•        This standard is addressed throughout the entire unit.  Visuals, notes, video links,
questions, and more infer the connection.


MS.LS4.3 (Analyze displays to compare patterns of similarities in the embryological
development across multiple species to identify relationships that don’t appear as obvious in
the adult).  
•        Pictures of human, fish, cat, and chicken embryos are shown.  Students must try and
decide which picture matches the correct organisms.  Other slides show similarities in
embryological development in a step by step approach.
MS.LS4.4 (Construct explanations based on evidence that describes how genetic variations of traits in a population increase some individuals’ chance of surviving and
reproducing in a specific environment).  
•        This standard is addressed throughout.  Hundreds of slides, video links, and specific examples are addressed. Several exciting activities have students compete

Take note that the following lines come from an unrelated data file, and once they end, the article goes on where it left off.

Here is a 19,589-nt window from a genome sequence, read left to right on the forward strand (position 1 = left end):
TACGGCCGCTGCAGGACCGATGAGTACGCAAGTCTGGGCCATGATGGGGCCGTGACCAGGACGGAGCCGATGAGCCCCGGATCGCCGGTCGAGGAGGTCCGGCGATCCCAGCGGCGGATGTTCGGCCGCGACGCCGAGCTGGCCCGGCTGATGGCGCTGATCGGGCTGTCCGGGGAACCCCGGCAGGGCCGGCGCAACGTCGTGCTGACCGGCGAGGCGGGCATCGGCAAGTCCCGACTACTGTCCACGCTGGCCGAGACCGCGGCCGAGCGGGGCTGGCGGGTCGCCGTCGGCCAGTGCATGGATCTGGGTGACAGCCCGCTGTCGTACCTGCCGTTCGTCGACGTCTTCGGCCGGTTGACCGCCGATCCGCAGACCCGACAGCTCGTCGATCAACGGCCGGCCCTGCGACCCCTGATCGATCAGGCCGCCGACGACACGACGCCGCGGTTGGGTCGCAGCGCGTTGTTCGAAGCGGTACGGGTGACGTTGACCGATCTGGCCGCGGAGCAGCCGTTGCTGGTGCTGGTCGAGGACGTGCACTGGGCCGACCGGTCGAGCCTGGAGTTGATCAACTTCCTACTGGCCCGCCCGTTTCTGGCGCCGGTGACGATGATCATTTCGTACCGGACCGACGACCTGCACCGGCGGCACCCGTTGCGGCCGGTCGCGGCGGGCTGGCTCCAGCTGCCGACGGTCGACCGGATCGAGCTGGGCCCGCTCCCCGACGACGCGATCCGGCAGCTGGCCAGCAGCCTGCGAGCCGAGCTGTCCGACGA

for resources and those who have specific advantage (trait / adaptation) collect enough food to reproduce.  

MS.LS4.6 (Use mathematical models to support explanations of how natural selection leads to increases and decreases of specific traits in populations over time).
•        A neat activity called Bear eating monsters has student’s record changes in two bear populations.  Sad bears (Teddy Grahams with hands down) are selected for
survival over Happy Bears (Teddy Grahams with hands up) over time. Students graph the population changes over several generations.

HS.LS4.1 (Communicate scientific information that common ancestry and biological evolution are supported by multiple lines of evidence).
•        Students learn several lines of evidence to support evolution of species.  Students investigate similarities in DNA, similarities in anatomical structures and
distribution, embryological development, and much more.  Visuals, activities, video links, and much more are provided.

HS.LS4.2 (Construct an explanation based on evidence that the process of evolution primarily results from four factors: (1) the potential for a species to increase in
number, (2) the heritable genetic variation of individuals in a species due to mutation and sexual reproduction, (3) competition for limited resources, and (4) the